Total lipid: 0.15gPotassium: 20% of the RDIIron: 5% of the RDI
Fiber: 7gMagnesium: 14% of the RDIVitamin B6: 12% of the RDI

The protein content of dates is higher than that of other fruits such as apples, bananas, oranges, etc. They are also high in antioxidants, phenols, and micronutrients. 

Glycemic Index of Dates

Dates are low-glycemic-index fruits, have a medium glycemic load (GL), and are a rich source of fiber. According to research, the average GI of dates is 42. They are low GI foods, and when eaten in moderation, they’re safe for those with diabetes.

The GI is crucial in determining if dates suit people with diabetes. The GI of food shows how it can affect glucose levels. Foods with higher GI values cause a spike in blood sugar levels, while foods with lower GI values cause lower blood sugar levels. Foods with a GI value below 55 are considered low-GI foods.

Although the GI and GL ideas were initially created to help people with diabetes choose the healthiest meals, they can be used by healthy people and people with diabetes to manage glucose levels better and plan healthy diets.

Which Dates Are Good for Diabetes?

Dried dates are good for diabetes. This is because they boost metabolism, provide a good supply of iron, potassium, and calcium, and offer sufficient fiber and protein. Dates are, therefore, best eaten when they are dried.

Although dried dates and fresh dates contain almost the same amount of nutrients, dried dates are packed with more fiber than fresh ones, making them helpful in relieving the stomach and reducing constipation.

Dried dates are also rich in iron, which is beneficial for diabetes. Inadequate consumption of iron causes fatigue, and iron deficits are prevalent. The composition of high iron levels and carbohydrates in dates can be a beneficial energy booster. 

Among fruits, dried dates have the second-highest phytoestrogen concentration. Because they help improve blood glucose management and decrease insulin resistance, dietary phytoestrogens benefit people with diabetes and obese people.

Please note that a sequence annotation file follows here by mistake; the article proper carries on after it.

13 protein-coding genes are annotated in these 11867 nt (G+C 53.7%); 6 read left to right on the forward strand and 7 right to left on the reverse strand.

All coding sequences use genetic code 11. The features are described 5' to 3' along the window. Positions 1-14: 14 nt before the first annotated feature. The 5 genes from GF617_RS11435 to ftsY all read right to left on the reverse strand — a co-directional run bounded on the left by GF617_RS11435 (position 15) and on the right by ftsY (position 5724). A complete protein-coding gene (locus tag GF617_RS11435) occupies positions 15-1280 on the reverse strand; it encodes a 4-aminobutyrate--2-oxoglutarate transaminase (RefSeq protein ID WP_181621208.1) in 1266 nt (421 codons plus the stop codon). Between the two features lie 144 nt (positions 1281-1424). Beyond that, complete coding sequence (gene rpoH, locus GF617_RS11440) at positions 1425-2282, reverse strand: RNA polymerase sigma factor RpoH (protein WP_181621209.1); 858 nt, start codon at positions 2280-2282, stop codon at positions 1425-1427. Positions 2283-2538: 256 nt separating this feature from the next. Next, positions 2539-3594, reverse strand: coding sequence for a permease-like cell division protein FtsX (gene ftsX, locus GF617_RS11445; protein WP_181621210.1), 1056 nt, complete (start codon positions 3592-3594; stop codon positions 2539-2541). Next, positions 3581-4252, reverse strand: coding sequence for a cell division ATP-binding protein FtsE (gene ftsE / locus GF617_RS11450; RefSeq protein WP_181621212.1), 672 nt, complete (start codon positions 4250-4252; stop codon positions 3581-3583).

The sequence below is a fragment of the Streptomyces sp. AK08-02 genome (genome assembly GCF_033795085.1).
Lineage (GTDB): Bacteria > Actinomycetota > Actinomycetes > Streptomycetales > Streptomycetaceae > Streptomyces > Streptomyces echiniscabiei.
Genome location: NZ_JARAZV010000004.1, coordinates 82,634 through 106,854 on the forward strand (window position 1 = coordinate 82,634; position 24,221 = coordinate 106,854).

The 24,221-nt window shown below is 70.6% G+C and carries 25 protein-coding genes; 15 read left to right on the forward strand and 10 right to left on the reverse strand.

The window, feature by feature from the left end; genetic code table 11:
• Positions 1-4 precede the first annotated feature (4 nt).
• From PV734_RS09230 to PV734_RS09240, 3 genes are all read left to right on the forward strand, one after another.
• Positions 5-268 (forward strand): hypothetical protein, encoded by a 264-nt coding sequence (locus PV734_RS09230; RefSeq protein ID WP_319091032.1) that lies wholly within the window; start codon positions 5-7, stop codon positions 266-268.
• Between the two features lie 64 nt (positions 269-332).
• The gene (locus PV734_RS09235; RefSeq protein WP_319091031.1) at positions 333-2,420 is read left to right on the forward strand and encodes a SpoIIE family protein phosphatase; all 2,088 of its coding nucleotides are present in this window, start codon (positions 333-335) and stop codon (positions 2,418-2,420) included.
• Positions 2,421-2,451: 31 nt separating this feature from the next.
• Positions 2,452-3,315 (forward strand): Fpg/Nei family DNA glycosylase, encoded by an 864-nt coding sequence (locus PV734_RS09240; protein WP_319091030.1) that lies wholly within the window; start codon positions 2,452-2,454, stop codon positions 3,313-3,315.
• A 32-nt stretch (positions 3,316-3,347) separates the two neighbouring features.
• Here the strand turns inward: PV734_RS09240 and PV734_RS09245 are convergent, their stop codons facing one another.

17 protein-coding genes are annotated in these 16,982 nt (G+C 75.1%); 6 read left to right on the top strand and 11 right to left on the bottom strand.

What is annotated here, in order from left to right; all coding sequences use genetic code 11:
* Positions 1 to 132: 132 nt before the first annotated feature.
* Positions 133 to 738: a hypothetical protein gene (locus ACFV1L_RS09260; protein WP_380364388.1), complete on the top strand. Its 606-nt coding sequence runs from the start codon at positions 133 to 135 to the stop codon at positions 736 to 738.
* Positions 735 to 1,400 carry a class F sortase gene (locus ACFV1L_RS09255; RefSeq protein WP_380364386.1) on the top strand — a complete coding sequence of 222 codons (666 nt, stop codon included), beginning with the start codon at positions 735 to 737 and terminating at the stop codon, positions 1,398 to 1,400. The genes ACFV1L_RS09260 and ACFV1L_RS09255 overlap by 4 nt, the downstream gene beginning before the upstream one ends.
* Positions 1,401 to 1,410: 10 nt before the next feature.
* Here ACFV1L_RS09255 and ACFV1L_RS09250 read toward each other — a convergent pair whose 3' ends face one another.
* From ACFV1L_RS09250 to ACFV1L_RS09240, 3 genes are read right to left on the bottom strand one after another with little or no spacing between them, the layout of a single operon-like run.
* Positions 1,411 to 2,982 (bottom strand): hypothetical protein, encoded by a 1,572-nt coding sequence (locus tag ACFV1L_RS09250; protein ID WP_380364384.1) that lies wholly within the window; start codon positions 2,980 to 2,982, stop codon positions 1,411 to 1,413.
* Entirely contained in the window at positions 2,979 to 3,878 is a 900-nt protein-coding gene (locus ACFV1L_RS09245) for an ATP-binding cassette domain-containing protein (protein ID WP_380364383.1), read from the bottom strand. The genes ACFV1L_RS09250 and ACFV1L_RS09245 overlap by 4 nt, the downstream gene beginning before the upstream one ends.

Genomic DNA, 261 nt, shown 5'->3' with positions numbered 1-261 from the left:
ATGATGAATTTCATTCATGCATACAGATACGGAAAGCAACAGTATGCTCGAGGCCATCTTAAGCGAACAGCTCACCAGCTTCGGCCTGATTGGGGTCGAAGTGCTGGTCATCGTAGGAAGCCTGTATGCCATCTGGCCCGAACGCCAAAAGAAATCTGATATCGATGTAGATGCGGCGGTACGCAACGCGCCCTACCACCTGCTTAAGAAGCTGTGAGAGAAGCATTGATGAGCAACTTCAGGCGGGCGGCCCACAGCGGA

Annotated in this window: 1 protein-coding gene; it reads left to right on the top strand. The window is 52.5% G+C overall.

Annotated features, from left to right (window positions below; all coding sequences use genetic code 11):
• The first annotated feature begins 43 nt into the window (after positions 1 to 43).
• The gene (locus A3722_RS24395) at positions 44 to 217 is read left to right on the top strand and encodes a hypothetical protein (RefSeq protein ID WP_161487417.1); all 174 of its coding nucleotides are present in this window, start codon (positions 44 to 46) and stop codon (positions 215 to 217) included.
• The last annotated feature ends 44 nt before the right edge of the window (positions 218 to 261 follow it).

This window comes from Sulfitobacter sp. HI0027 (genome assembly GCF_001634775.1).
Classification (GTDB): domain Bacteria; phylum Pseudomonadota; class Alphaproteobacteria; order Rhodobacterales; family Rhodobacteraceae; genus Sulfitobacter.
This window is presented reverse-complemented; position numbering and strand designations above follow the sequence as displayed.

Are Dates Good for People With Prediabetes?

People with prediabetes can enjoy the benefits of eating dates, but they should eat them in moderation. The same foods that are good for those with diabetes can also be helpful to individuals with prediabetes.

A diet high in magnesium has been shown to reduce the prevalence of type 2 diabetes and help in weight loss. Other studies suggest that taking supplements and vitamins may help lower blood sugar levels in people with prediabetes and low magnesium levels.

People with prediabetes should carefully monitor their carbohydrate intake to prevent blood sugar changes that can lead to type 2 diabetes.

3 Benefits of Dates for Diabetes

Dates are packed with nutrients that offer many health benefits to your body, from lowering cholesterol levels to strengthening your bones, improving the digestive system, and promoting brain health. Here are more benefits of eating dates for diabetes.

#1 Dietary fiber

Besides having a lot of calories and carbohydrates, every date palm is a rich source of dietary fiber – between 6.4 and 11.5% of the fruit.

The smaller amounts of fiber in dates are soluble, while the large amounts exist in an insoluble form, which gives the digestive tract additional roughage. This promotes lower cholesterol levels, prevents blood sugar spikes, and helps you lose weight.

Dates are also shown to help prevent colorectal cancer without causing a change in the microbiota.

#2 Rich in magnesium

People with type 2 diabetes frequently have low magnesium levels in their bodies. Various dates, such as the Two Pitted Medjool dates, have 26mg of magnesium, which plays an essential role in glucose management.